Cognitive-behavioral therapy (CBT) is a type of psychotherapy originally developed to relieve depression. It helps patients become aware of faulty or negative thinking and then teaches skills to change these dysfunctional thought patterns. Since it was developed some 50 years ago, its use has been expanded to many other areas, such as addiction, phobias and weight loss. Now, according to a new study published in the journal Diabetes Care, CBT might have a role to play in the treatment of diabetes.
According to Doyle Cummings, PharmD, one of the authors, “Prior literature suggests that comorbid behavioral problems such as depression or diabetes-related distress symptoms are common…. New care strategies are needed for busy primary care setting where Type 2 diabetes is most commonly managed.”
For their study, the researchers recruited 139 adults with diabetes who also showed signs of depressive symptoms. About three-quarters were women and the average age was about 53. The subjects were randomly assigned to one of two groups — a standard care group and an intervention group. Depending on the severity of their depression, the subjects in the intervention group received either “small-changes lifestyle coaching” or CBT. CBT included 12 sessions that emphasized reducing depression and improving diabetes management. The study lasted 12 months.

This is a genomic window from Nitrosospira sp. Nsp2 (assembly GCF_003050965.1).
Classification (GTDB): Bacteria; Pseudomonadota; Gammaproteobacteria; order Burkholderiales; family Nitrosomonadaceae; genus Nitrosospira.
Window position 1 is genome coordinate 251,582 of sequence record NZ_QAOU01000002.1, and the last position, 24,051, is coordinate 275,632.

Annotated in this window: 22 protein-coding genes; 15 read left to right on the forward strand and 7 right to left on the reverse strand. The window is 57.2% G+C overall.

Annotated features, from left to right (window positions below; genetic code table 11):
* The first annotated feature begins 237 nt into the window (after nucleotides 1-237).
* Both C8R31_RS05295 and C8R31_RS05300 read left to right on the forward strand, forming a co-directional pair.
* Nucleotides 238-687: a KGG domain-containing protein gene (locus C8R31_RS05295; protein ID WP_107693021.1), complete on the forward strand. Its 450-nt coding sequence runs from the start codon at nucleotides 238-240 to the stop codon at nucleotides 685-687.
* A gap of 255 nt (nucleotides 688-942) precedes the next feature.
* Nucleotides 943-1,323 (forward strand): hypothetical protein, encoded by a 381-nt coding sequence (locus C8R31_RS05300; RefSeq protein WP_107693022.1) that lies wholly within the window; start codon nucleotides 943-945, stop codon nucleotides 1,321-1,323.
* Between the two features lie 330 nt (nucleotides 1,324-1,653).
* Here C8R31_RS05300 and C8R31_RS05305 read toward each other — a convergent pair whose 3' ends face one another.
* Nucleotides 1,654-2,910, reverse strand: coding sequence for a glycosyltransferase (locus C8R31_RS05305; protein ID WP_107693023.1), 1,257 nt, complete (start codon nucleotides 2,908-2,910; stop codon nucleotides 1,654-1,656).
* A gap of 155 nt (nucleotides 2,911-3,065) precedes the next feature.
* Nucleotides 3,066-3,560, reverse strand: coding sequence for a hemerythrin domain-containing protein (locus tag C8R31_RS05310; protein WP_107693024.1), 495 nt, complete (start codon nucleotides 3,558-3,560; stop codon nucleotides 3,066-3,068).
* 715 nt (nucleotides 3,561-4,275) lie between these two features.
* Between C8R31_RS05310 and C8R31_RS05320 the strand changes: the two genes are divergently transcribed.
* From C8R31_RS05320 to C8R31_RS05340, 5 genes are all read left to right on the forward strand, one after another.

After the research period ended, the researchers found that HbA1c levels had dropped by an average of 0.92 percent in the intervention group compared to 0.31 percent in the standard care group. Although this was encouraging, it was not considered statistically significant. However, the intervention group did show meaningful declines in depressive symptoms and distress, while also showing increases in adherence to medication and in what the researchers called “self-care behaviors.”
The researchers concluded “…these findings emphasize the need for a more integrated approach involving providers from multiple disciplines as well as [community health workers],” a statement that indicates how the study was aimed at health-care professionals. But even though that was the case, there’s no reason a person with diabetes can’t learn from it. Perhaps when diabetes is accompanied by depression, it’s worth asking a health-care provider if some form of psychological therapy might be beneficial.
Want to learn more about recent Type 2 diabetes research? Read “Study Links Type 2 Diabetes to Cognitive Decline,” “Migraines May Lower Type 2 Diabetes Risk” and “Arthritis Drug for Blood Sugar Control?”